This "Ask The Expert" is courtesy of Barbara Phillips, MD, MSPH, FCCP.
Exercise of any sort has generally been shown to improve daytime sleepiness. This is true for just about every population that has been studied, from healthy teens who took up running to inactive people who began pilates. In understanding how exercise can result in such a positive effect on sleepiness, it’s helpful to take a look at the most common causes of sleepiness.
Among the most frequent causes of sleepiness and fatigue in the population are depression, obesity, diabetes, smoking, and inadequate sleep at night. Exercise helps with the first three of these. For example, physical activity has been shown to help depression in some studies. Physical activity is also an important part of most effective weight loss programs. Working out may also help with glucose control in diabetes. So part of the beneficial effect of exercise on sleepiness may result from its positive effects on some of the common causes of sleepiness.
Another part of the story is that many conditions associated with sleepiness (including obesity, diabetes, short sleep duration and even sleep apnea) are associated with increased levels of substances known as inflammatory markers. (There are many of these, including C-reactive protein, tissue necrosis factors, and interleukins). These substances circulate in the blood and may cause sleepiness. Exercise has been shown to reduce levels of these agents, which may explain part of its effect on sleepiness. (By the way, these inflammatory markers are also associated with cardiovascular disease; part of the mechanism by which exercise reduces the risk of heart disease may be by reducing the circulating levels of inflammatory markers).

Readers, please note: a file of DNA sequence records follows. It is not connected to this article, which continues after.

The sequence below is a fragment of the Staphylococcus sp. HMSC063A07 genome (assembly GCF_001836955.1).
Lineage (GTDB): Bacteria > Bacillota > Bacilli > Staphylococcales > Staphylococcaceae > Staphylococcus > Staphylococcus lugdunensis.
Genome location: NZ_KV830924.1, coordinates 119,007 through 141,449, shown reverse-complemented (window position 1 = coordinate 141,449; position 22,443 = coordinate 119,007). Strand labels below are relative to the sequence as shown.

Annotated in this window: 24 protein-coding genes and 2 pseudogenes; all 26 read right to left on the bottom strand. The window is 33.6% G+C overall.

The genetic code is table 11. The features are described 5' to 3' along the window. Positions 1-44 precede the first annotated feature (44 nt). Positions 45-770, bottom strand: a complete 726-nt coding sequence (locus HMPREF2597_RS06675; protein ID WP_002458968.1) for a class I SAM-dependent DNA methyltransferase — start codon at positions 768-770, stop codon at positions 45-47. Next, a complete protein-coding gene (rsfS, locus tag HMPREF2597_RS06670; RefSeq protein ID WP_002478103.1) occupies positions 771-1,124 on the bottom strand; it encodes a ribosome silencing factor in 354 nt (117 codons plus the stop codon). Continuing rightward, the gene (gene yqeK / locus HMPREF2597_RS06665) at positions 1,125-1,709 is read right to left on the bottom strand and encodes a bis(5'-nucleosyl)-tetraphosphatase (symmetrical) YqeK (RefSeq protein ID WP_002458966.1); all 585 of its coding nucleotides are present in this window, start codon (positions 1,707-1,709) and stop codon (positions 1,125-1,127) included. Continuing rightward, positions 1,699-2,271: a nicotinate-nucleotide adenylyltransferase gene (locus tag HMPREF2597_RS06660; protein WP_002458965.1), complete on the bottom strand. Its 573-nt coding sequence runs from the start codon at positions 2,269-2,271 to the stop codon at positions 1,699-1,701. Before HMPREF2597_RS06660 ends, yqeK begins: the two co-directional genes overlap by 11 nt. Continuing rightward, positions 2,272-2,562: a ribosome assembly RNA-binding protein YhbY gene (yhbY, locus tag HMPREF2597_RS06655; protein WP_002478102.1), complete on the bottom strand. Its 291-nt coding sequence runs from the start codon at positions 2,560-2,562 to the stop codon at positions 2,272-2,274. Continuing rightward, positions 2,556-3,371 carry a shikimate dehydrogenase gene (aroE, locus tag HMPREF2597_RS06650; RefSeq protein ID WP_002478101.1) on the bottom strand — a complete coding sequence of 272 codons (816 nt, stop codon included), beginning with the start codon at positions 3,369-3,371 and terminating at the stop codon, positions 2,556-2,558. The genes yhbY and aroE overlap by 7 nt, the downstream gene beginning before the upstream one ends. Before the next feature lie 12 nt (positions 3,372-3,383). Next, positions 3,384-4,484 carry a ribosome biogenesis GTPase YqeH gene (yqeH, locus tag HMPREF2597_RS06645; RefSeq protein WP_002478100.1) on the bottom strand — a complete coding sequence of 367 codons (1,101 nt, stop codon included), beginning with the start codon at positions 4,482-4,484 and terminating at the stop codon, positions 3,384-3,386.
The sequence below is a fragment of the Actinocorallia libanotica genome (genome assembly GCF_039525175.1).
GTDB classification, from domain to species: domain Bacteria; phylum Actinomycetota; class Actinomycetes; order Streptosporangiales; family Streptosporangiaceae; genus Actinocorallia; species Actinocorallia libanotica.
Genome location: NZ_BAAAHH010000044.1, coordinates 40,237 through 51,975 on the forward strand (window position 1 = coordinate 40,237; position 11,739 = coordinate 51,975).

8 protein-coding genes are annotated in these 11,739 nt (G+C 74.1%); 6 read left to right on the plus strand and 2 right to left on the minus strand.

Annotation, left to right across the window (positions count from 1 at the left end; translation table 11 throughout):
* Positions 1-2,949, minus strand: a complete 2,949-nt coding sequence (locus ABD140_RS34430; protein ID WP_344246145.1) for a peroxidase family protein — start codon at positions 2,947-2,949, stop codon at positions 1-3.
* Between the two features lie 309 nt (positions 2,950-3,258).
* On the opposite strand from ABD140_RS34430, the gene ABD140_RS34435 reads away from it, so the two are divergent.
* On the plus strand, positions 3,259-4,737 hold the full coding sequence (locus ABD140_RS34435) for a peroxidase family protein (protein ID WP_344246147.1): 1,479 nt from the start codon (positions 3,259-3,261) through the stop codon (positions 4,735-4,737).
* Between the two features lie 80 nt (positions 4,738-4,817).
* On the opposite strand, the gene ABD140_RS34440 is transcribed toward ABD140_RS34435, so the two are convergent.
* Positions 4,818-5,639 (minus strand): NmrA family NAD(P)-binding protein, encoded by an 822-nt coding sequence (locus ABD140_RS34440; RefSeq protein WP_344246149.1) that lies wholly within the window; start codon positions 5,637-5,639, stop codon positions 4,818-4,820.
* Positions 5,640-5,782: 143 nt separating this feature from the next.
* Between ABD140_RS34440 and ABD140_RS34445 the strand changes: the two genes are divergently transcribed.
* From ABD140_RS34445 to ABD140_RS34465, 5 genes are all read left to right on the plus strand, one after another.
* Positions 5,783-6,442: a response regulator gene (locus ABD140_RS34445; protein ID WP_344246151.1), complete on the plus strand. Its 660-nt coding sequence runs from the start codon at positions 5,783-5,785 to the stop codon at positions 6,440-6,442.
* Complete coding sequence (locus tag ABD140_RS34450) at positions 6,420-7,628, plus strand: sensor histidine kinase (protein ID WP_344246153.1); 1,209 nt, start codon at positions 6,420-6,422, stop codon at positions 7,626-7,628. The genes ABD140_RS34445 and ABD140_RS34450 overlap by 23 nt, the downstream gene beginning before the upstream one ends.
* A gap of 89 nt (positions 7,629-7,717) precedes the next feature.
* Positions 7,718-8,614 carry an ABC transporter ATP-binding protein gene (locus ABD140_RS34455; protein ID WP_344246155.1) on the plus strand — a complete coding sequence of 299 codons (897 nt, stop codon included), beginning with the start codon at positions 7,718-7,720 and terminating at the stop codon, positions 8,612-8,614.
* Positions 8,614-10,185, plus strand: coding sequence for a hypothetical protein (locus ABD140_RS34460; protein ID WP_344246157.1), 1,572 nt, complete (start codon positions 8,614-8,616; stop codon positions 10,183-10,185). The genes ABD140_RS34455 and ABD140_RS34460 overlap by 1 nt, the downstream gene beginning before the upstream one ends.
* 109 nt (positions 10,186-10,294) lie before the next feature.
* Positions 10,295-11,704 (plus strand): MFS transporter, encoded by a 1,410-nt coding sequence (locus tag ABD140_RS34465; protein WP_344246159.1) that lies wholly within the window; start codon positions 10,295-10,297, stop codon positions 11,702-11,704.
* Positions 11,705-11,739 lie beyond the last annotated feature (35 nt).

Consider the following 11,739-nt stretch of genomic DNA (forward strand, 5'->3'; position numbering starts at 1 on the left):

We probably don’t know the whole story yet, but what we do know is compelling: exercise can help with excessive sleepiness.